Innovation and regulation in the digital age - Interview with Jo Ann Barefoot, AIR

Wednesday 13 January 2021 08:34 CET | Editor: Oana Ifrim | Interview

Jo Ann Barefoot, CEO and Cofounder of the Alliance for Innovative Regulation, shares her thoughts about digitisation, regtech, digital identity, financial inclusion, and how the new technologies are transforming financial regulation

Could you please tell us what drew you to fintech and regtech? Please let us know what kind of personal and professional journey you had along the way that led you to become such an important voice of the industry.

I’ve spent my whole career working with financial regulation -- as a US bank regulator, a staff expert for the US Congress, and in the private sector.  I’ve focused mainly on regulatory efforts to promote consumer protection and financial inclusion. Several years ago, I spent two years at Harvard University as a senior fellow, researching financial innovation. One day I had an epiphany -- that fintech innovation has the potential to solve many, and maybe even most, of the problems we try to address through regulation, especially for financial consumers. And then in the next moment, I also realised that this potential would never be realised unless these new innovations are wisely regulated. As a former bank regulator myself, I knew this would be challenging because regulators are generally not designed to keep up with rapidly changing technology. Accordingly, I founded AIR, the Alliance for Innovative Regulation, to help solve that problem. We work to catalyse and guide conversion of the financial regulatory system to digitally-native form, in order to foster fair finance.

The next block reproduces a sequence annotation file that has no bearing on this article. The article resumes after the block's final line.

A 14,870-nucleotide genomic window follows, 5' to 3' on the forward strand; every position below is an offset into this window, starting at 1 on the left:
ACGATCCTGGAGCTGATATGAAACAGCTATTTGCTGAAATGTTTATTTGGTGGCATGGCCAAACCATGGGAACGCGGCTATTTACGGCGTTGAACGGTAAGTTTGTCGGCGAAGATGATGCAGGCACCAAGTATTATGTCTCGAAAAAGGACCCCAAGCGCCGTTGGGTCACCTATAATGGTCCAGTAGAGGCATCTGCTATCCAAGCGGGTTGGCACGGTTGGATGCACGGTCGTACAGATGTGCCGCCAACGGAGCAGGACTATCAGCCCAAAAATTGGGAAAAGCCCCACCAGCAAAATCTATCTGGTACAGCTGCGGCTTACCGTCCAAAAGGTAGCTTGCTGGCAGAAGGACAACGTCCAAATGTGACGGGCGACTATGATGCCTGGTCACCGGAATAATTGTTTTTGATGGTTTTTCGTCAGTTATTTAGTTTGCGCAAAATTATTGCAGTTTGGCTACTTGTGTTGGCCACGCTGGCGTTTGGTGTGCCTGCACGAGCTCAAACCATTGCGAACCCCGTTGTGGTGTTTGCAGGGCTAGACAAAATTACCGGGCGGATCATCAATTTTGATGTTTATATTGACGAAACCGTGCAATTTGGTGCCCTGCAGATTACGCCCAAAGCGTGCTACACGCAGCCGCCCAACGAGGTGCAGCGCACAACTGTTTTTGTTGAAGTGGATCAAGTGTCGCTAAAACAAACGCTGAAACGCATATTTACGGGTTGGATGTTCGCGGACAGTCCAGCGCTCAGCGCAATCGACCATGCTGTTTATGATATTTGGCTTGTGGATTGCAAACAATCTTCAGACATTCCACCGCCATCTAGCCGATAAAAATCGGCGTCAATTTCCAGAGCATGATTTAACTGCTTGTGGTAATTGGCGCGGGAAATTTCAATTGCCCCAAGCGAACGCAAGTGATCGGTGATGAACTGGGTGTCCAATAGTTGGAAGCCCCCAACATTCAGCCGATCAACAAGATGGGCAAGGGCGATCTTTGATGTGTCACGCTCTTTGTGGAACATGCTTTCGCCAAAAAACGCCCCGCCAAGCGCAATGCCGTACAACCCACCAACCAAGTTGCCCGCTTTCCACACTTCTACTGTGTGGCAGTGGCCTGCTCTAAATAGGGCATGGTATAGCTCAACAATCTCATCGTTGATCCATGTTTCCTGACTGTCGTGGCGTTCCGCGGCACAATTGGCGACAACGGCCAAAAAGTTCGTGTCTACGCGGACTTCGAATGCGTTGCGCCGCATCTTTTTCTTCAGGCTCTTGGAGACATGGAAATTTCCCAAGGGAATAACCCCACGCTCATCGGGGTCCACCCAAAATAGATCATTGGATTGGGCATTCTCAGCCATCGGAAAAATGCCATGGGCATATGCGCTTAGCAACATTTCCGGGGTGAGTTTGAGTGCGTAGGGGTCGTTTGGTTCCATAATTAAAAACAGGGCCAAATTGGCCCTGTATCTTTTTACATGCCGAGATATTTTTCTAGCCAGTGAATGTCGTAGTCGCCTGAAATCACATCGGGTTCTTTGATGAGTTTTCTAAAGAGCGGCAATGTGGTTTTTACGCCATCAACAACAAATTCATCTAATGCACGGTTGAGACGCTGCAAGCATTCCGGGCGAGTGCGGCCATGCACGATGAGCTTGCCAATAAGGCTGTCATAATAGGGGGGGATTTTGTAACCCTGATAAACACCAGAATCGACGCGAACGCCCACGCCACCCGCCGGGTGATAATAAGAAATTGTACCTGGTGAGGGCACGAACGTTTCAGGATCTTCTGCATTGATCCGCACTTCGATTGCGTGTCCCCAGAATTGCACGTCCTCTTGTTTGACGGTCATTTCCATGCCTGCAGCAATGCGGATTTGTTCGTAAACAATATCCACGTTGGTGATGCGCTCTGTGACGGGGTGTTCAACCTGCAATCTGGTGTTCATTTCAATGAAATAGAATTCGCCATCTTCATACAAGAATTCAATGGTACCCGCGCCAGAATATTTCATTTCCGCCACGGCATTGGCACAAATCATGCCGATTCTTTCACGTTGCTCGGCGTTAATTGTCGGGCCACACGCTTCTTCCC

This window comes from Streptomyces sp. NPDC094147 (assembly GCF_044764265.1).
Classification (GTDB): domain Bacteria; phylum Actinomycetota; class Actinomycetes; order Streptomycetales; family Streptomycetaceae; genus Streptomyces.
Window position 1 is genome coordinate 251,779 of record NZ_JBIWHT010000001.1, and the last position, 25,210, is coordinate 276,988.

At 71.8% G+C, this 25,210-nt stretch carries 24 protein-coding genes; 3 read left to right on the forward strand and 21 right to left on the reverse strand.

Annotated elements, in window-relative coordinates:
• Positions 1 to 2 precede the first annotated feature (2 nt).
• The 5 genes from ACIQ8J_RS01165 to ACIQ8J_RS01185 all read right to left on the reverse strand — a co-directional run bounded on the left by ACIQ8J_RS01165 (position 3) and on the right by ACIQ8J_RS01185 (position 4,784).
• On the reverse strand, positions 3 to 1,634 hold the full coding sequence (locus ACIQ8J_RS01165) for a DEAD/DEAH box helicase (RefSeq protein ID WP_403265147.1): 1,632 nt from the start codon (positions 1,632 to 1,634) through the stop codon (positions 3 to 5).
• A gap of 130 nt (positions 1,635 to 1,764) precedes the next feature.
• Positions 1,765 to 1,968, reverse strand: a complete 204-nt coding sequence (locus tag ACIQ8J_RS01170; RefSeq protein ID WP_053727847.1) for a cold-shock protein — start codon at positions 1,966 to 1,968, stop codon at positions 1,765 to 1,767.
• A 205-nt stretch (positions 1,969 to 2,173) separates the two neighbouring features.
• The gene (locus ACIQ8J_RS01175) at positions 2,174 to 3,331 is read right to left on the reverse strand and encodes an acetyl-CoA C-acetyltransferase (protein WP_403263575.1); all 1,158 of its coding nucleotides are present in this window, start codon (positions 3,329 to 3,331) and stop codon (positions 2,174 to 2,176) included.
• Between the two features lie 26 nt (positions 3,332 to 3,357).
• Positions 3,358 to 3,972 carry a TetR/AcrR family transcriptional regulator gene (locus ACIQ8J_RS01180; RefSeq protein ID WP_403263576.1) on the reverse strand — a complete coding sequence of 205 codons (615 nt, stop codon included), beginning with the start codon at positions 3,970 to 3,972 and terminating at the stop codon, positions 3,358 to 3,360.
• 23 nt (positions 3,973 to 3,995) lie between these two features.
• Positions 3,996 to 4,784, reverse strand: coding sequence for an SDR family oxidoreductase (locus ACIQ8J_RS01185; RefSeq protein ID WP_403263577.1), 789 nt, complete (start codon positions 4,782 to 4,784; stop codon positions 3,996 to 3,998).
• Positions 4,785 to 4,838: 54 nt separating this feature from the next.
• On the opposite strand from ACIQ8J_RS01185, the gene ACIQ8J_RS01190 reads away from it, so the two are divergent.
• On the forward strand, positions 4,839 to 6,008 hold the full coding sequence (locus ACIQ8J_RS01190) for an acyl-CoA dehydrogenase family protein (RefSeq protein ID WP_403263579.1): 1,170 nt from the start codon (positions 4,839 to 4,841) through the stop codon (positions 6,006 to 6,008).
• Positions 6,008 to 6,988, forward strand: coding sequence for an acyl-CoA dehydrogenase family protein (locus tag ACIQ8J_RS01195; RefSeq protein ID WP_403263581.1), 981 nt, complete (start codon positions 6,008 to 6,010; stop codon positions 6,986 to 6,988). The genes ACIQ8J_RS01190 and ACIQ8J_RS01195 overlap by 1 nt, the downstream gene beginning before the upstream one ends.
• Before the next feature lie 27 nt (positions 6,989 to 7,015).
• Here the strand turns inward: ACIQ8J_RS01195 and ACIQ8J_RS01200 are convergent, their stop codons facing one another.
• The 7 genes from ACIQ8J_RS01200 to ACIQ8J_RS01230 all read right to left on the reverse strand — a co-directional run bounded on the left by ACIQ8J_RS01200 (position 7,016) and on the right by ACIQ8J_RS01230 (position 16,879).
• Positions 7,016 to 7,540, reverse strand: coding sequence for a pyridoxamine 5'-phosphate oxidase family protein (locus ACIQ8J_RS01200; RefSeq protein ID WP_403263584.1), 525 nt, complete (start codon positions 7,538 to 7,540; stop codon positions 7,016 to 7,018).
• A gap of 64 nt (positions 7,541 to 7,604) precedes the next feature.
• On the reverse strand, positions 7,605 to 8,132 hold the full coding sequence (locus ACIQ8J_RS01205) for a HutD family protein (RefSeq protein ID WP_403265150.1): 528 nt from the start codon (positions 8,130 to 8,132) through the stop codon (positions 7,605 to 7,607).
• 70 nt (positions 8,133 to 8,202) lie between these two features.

Being named an advocate of “regulation innovation” has a nice ring to it. Can you explain how did you manage to make your voice heard and what kind of work does that require? How are new technologies transforming financial regulation?

The new technologies transforming financial regulation are the same trends that are transforming everything else, from streaming entertainment to genetic engineering to driverless vehicles. At the heart of all of these shifts is the explosion of digital data - the conversion of information into digital form. Once information is digitised, it can be easily collected, reported, aggregated, disaggregated, and, crucially, analysed with powerful new tools like artificial intelligence and machine learning. In regulation, this can enable breakthrough techniques. One is giving regulators access to real-time regulatory reporting and to full data, as opposed to today’s model of periodic reports and reliance on small samples of information. This can be invaluable in a situation like this pandemic, where regulators need to stay on top of highly volatile trends in the economy. 

Another example is to equip regulators to monitor “big data” through AI, in order to spot emerging risks or anomalous behaviour that could indicate, say, insider trading in securities markets. Innovation can also massively drive down regulatory and compliance costs, making financial services more affordable for all. I wrote a series of papers on these issues in connection with my Harvard research. 

Digitisation can also help regulators keep pace with fast-changing technology in areas like cryptocurrency and assets.